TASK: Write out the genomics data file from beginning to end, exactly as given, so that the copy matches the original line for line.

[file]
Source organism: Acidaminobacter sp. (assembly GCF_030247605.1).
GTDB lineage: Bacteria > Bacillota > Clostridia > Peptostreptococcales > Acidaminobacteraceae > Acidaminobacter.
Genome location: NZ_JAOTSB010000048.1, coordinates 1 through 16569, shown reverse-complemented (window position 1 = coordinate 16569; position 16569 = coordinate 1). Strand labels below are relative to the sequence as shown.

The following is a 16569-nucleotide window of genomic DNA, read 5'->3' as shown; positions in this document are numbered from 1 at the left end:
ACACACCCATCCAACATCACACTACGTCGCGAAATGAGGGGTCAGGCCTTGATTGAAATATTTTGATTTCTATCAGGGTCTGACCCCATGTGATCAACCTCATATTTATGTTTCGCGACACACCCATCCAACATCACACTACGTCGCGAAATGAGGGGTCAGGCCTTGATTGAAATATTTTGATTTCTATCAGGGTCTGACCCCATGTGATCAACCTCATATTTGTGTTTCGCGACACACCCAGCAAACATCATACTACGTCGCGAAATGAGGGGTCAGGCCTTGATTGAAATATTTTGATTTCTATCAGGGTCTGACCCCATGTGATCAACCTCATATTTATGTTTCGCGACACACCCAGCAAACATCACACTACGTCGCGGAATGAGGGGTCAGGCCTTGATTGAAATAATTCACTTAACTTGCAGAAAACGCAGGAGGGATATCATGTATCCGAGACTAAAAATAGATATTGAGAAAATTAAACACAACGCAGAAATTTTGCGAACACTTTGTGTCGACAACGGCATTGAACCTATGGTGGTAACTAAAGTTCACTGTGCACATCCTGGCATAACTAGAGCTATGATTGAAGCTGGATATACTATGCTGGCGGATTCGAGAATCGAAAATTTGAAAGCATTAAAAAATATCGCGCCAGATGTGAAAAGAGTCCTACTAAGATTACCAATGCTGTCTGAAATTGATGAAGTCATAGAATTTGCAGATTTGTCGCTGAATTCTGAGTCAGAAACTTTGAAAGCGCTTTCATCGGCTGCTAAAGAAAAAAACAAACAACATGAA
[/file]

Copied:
Source organism: Acidaminobacter sp. (assembly GCF_030247605.1).
GTDB lineage: Bacteria > Bacillota > Clostridia > Peptostreptococcales > Acidaminobacteraceae > Acidaminobacter.
Genome location: NZ_JAOTSB010000048.1, coordinates 1 through 16569, shown reverse-complemented (window position 1 = coordinate 16569; position 16569 = coordinate 1). Strand labels below are relative to the sequence as shown.

The following is a 16569-nucleotide window of genomic DNA, read 5'->3' as shown; positions in this document are numbered from 1 at the left end:
ACACACCCATCCAACATCACACTACGTCGCGAAATGAGGGGTCAGGCCTTGATTGAAATATTTTGATTTCTATCAGGGTCTGACCCCATGTGATCAACCTCATATTTATGTTTCGCGACACACCCATCCAACATCACACTACGTCGCGAAATGAGGGGTCAGGCCTTGATTGAAATATTTTGATTTCTATCAGGGTCTGACCCCATGTGATCAACCTCATATTTGTGTTTCGCGACACACCCAGCAAACATCATACTACGTCGCGAAATGAGGGGTCAGGCCTTGATTGAAATATTTTGATTTCTATCAGGGTCTGACCCCATGTGATCAACCTCATATTTATGTTTCGCGACACACCCAGCAAACATCACACTACGTCGCGGAATGAGGGGTCAGGCCTTGATTGAAATAATTCACTTAACTTGCAGAAAACGCAGGAGGGATATCATGTATCCGAGACTAAAAATAGATATTGAGAAAATTAAACACAACGCAGAAATTTTGCGAACACTTTGTGTCGACAACGGCATTGAACCTATGGTGGTAACTAAAGTTCACTGTGCACATCCTGGCATAACTAGAGCTATGATTGAAGCTGGATATACTATGCTGGCGGATTCGAGAATCGAAAATTTGAAAGCATTAAAAAATATCGCGCCAGATGTGAAAAGAGTCCTACTAAGATTACCAATGCTGTCTGAAATTGATGAAGTCATAGAATTTGCAGATTTGTCGCTGAATTCTGAGTCAGAAACTTTGAAAGCGCTTTCATCGGCTGCTAAAGAAAAAAACAAACAACATGAA